Approaches cover the spectrum from molecular, cellular, intact tissue, whole organ and in vivo (local CBF, blood pressure, urodynamics). A number of genetic mouse models are used to unravel control mechanisms. Relevant ion channels in smooth muscle, endothelium and astrocytes are being explored, including voltage-dependent calcium channels, inward rectifier potassium channels, calcium-sensitive BK, IK, SK channels, voltage-dependent potassium channels, ATP-sensitive potassium channels, TRPV4 channels, ryanodine receptor channels, IP3R channels, and P2X1 receptor channels. The ultimate objections are to understand the basic mechanisms for ion channel control of local cerebral blood flow, peripheral resistance and urinary bladder function, and using this information to understand pathologies and possible new therapeutic interventions.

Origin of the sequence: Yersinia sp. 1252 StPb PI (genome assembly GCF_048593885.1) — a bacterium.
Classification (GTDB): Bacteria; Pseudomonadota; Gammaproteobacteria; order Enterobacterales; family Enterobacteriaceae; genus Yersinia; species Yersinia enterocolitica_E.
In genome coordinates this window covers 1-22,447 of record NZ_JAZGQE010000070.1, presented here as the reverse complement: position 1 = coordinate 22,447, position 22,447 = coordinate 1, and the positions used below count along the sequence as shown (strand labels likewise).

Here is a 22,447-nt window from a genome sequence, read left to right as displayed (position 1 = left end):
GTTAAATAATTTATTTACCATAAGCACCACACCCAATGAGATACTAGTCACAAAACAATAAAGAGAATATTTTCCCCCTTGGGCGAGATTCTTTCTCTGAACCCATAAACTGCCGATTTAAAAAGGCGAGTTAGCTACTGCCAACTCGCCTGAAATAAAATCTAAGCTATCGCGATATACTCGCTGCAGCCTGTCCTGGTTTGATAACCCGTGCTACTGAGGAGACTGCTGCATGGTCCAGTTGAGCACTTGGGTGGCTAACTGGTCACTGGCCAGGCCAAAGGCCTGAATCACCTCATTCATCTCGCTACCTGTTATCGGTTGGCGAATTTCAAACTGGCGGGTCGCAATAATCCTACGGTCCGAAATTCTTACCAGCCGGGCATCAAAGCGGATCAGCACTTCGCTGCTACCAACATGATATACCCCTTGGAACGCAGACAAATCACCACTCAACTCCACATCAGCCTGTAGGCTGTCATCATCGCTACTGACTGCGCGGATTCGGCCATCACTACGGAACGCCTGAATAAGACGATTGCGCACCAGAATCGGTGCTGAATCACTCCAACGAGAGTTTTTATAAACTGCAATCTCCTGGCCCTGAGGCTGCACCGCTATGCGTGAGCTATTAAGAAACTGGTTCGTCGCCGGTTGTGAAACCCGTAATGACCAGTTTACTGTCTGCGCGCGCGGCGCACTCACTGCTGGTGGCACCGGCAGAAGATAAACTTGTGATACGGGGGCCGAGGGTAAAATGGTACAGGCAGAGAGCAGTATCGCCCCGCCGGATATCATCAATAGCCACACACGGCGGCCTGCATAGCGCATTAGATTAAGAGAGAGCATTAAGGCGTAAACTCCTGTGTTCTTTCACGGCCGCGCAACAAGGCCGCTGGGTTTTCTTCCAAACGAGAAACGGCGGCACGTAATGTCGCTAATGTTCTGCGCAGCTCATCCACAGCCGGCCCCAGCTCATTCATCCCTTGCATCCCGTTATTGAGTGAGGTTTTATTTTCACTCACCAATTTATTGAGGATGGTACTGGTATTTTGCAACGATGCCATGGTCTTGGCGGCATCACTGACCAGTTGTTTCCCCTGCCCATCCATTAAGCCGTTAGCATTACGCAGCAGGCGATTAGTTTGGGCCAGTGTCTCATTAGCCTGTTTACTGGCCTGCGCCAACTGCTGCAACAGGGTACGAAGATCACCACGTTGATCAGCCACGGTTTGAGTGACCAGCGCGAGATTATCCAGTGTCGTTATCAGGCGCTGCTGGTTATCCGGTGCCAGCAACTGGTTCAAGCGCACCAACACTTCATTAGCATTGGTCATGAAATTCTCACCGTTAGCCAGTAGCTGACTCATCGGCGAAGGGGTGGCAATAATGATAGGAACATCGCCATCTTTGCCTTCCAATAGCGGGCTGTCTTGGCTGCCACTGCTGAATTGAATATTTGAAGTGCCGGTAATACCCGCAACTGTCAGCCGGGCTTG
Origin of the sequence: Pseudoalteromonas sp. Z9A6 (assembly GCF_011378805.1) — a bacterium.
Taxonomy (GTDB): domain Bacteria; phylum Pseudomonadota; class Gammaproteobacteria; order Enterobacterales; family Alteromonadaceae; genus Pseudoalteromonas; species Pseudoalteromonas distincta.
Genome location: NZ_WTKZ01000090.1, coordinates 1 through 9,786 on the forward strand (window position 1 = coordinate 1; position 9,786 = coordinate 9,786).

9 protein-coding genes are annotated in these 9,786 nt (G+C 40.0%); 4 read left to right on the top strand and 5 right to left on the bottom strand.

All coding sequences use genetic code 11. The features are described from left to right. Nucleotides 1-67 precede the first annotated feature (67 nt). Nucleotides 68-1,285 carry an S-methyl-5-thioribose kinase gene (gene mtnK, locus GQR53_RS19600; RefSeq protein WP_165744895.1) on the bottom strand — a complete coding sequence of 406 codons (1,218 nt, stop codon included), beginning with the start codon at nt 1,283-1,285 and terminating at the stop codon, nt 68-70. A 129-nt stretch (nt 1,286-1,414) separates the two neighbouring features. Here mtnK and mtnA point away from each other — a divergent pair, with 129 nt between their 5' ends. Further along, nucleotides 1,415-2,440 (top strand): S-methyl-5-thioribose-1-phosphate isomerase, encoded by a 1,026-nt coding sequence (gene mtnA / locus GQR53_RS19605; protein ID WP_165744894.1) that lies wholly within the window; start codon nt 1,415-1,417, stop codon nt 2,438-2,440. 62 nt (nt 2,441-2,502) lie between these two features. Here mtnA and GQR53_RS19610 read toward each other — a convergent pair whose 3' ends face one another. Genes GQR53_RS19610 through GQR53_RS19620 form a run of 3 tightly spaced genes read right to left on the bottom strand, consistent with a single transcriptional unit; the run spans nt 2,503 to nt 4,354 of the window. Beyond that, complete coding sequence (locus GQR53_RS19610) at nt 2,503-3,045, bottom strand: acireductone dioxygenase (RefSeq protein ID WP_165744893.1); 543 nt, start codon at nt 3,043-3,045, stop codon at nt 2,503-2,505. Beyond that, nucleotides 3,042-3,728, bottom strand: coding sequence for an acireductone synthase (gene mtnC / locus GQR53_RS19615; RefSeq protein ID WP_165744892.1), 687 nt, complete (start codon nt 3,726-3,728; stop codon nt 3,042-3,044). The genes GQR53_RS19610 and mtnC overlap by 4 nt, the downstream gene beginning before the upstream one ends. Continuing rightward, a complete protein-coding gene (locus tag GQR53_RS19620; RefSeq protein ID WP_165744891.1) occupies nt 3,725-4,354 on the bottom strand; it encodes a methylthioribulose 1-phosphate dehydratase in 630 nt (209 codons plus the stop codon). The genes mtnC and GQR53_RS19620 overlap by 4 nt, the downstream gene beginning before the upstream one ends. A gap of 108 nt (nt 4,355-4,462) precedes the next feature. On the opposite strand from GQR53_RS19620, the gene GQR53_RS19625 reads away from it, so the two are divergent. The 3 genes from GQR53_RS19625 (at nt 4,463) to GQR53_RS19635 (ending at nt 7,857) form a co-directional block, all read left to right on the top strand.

People in the Lab

Faculty and Research Scientists

Adrian Bonev, Ph.D., Fabrice Dabertrand, Ph.D., Thomas Heppner, Ph.D., Swapnil Sonkusare, Ph.D., David Hill-Eubanks, Ph.D.

 

Postdoctoral Associates and Fellows

Postdocs Albert Gonzales, Thomas Longden and Nathan Tykocki

 

Laboratory Research Technicians

Technicians Samantha O'Dwyer and Jessica Pearson

Recent Publications

For a complete list of Mark T. Nelson's publications, please visit PubMed.

  1. Mingin GC, Peterson A, Erickson CS, Nelson MT, Vizzard MA. Social stress induces changes in urinary bladder function, bladder NGF content and generalized bladder inflammation in mice. Am J Physiol Regul Integr Comp Physiol. 2014 Aug 6. pii: ajpregu.00500.2013. E pub ahead of print. PMID: 25100077
  2. Sonkusare SK, Dalsgaard T, Bonev AD, Hill-Eubanks DC, Kotlikoff MI, Scott JD, Santana LF, Nelson MT. AKAP150-dependent cooperative TRPV4 channel gating is central to endothelium-dependent vasodilation and is dirupted in hypertension. Science Signaling. 2014 Jul 8. doi: 10.1126/scisignal.2005052. Journal cover. PMID: 25005230